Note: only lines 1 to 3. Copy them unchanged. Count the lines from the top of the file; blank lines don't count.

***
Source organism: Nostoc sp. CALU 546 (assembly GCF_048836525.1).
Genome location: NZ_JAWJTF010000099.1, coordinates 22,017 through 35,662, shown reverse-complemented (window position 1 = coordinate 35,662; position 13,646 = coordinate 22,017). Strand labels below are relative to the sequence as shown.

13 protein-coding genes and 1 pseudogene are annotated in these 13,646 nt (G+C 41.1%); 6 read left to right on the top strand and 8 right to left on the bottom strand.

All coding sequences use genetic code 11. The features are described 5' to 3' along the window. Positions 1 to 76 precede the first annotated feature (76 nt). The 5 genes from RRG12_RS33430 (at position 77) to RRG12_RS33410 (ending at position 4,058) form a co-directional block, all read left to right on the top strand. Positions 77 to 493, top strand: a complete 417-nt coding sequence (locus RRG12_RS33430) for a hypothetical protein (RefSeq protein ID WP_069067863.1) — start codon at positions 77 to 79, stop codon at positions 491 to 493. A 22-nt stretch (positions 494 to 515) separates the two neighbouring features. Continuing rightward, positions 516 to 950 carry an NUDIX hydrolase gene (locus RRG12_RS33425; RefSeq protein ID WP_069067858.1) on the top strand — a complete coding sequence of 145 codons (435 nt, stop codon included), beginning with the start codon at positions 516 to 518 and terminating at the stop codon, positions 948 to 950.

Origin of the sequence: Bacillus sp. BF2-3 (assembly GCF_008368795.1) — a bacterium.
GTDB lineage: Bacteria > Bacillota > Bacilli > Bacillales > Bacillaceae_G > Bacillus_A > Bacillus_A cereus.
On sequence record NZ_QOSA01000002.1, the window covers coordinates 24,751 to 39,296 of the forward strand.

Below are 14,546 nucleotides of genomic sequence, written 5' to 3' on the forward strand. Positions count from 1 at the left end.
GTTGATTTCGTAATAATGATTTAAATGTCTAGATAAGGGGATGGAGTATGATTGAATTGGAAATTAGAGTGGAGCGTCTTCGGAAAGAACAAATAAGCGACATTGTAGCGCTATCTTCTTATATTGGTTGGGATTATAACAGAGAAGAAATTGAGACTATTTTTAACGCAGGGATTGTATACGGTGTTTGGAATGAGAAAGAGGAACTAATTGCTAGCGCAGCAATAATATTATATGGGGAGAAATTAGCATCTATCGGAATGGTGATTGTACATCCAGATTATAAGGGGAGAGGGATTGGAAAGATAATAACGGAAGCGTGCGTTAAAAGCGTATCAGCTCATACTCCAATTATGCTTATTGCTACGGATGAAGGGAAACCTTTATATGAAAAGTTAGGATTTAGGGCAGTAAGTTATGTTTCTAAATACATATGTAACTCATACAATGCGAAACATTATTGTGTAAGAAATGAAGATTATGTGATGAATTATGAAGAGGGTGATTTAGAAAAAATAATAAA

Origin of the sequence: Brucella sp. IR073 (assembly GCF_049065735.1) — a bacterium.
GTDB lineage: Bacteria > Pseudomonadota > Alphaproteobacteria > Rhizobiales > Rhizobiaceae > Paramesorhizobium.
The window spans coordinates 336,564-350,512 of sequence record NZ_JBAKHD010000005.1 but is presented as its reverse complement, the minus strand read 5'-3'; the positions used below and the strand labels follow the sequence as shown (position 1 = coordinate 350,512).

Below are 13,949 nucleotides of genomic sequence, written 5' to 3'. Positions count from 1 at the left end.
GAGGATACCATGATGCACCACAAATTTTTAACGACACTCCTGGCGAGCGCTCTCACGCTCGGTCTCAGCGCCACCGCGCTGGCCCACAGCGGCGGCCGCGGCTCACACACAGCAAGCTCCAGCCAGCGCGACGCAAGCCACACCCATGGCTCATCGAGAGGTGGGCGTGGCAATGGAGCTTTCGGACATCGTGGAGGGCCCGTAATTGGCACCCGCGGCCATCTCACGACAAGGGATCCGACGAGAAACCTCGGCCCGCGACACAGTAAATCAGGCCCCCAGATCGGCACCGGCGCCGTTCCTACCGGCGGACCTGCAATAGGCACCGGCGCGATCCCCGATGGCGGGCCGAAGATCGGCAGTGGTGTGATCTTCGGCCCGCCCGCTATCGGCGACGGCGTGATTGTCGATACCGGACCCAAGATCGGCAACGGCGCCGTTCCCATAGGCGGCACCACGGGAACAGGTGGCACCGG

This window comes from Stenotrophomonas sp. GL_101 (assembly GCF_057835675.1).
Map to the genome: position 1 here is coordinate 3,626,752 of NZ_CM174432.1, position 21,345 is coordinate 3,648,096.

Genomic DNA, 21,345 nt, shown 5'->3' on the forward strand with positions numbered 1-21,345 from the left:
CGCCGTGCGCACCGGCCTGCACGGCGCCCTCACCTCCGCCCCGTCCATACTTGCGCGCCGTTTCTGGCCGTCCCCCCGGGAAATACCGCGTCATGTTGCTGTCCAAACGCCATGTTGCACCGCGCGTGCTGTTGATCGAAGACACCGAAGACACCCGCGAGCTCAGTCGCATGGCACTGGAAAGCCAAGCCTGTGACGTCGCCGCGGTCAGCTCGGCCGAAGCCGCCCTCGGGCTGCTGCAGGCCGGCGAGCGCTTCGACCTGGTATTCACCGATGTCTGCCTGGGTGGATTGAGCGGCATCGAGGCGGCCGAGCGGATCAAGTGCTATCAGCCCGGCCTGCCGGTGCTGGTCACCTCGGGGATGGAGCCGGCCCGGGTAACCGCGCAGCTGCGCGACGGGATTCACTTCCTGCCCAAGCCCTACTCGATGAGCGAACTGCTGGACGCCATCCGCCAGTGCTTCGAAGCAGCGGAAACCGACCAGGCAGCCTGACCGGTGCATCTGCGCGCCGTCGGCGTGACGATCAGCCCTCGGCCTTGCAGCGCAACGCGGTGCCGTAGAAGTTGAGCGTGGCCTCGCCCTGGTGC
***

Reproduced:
Source organism: Nostoc sp. CALU 546 (assembly GCF_048836525.1).
Genome location: NZ_JAWJTF010000099.1, coordinates 22,017 through 35,662, shown reverse-complemented (window position 1 = coordinate 35,662; position 13,646 = coordinate 22,017). Strand labels below are relative to the sequence as shown.

13 protein-coding genes and 1 pseudogene are annotated in these 13,646 nt (G+C 41.1%); 6 read left to right on the top strand and 8 right to left on the bottom strand.